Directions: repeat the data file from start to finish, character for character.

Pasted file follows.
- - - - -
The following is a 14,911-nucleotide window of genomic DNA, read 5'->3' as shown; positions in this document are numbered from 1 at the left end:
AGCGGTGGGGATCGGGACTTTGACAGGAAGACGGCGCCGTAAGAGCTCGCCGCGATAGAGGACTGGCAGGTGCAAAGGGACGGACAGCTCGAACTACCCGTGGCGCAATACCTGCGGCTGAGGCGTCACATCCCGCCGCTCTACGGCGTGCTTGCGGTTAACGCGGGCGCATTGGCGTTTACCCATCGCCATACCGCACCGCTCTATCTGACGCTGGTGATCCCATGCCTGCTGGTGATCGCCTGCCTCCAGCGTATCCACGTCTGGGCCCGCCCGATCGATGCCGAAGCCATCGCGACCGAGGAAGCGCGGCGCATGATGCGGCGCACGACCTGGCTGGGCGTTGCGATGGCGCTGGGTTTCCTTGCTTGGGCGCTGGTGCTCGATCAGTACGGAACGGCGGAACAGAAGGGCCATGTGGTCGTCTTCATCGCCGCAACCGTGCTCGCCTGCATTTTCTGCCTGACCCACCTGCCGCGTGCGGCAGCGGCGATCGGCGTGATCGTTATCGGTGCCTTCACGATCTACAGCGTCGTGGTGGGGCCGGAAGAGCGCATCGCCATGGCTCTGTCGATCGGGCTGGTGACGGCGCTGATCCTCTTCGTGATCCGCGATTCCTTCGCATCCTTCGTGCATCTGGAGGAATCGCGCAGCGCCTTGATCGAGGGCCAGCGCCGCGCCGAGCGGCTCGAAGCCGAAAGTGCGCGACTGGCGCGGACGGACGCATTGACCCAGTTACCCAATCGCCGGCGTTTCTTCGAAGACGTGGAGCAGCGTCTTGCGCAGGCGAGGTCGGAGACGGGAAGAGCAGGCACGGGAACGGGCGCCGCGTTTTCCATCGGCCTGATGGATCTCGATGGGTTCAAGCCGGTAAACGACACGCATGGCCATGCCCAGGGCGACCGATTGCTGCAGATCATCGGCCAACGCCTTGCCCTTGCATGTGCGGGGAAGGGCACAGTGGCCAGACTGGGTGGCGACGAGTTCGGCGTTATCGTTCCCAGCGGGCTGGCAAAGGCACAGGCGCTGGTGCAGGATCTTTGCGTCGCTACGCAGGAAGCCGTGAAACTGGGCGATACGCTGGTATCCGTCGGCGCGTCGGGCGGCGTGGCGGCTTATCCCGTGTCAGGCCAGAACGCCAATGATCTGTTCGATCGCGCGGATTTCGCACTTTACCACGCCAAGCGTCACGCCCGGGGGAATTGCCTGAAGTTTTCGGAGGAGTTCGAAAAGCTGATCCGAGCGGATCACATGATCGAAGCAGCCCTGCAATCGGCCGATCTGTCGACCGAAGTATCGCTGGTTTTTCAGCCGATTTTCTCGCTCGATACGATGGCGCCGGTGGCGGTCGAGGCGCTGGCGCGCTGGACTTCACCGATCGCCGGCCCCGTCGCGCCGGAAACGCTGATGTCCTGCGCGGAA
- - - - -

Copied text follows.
The following is a 14,911-nucleotide window of genomic DNA, read 5'->3' as shown; positions in this document are numbered from 1 at the left end:
AGCGGTGGGGATCGGGACTTTGACAGGAAGACGGCGCCGTAAGAGCTCGCCGCGATAGAGGACTGGCAGGTGCAAAGGGACGGACAGCTCGAACTACCCGTGGCGCAATACCTGCGGCTGAGGCGTCACATCCCGCCGCTCTACGGCGTGCTTGCGGTTAACGCGGGCGCATTGGCGTTTACCCATCGCCATACCGCACCGCTCTATCTGACGCTGGTGATCCCATGCCTGCTGGTGATCGCCTGCCTCCAGCGTATCCACGTCTGGGCCCGCCCGATCGATGCCGAAGCCATCGCGACCGAGGAAGCGCGGCGCATGATGCGGCGCACGACCTGGCTGGGCGTTGCGATGGCGCTGGGTTTCCTTGCTTGGGCGCTGGTGCTCGATCAGTACGGAACGGCGGAACAGAAGGGCCATGTGGTCGTCTTCATCGCCGCAACCGTGCTCGCCTGCATTTTCTGCCTGACCCACCTGCCGCGTGCGGCAGCGGCGATCGGCGTGATCGTTATCGGTGCCTTCACGATCTACAGCGTCGTGGTGGGGCCGGAAGAGCGCATCGCCATGGCTCTGTCGATCGGGCTGGTGACGGCGCTGATCCTCTTCGTGATCCGCGATTCCTTCGCATCCTTCGTGCATCTGGAGGAATCGCGCAGCGCCTTGATCGAGGGCCAGCGCCGCGCCGAGCGGCTCGAAGCCGAAAGTGCGCGACTGGCGCGGACGGACGCATTGACCCAGTTACCCAATCGCCGGCGTTTCTTCGAAGACGTGGAGCAGCGTCTTGCGCAGGCGAGGTCGGAGACGGGAAGAGCAGGCACGGGAACGGGCGCCGCGTTTTCCATCGGCCTGATGGATCTCGATGGGTTCAAGCCGGTAAACGACACGCATGGCCATGCCCAGGGCGACCGATTGCTGCAGATCATCGGCCAACGCCTTGCCCTTGCATGTGCGGGGAAGGGCACAGTGGCCAGACTGGGTGGCGACGAGTTCGGCGTTATCGTTCCCAGCGGGCTGGCAAAGGCACAGGCGCTGGTGCAGGATCTTTGCGTCGCTACGCAGGAAGCCGTGAAACTGGGCGATACGCTGGTATCCGTCGGCGCGTCGGGCGGCGTGGCGGCTTATCCCGTGTCAGGCCAGAACGCCAATGATCTGTTCGATCGCGCGGATTTCGCACTTTACCACGCCAAGCGTCACGCCCGGGGGAATTGCCTGAAGTTTTCGGAGGAGTTCGAAAAGCTGATCCGAGCGGATCACATGATCGAAGCAGCCCTGCAATCGGCCGATCTGTCGACCGAAGTATCGCTGGTTTTTCAGCCGATTTTCTCGCTCGATACGATGGCGCCGGTGGCGGTCGAGGCGCTGGCGCGCTGGACTTCACCGATCGCCGGCCCCGTCGCGCCGGAAACGCTGATGTCCTGCGCGGAA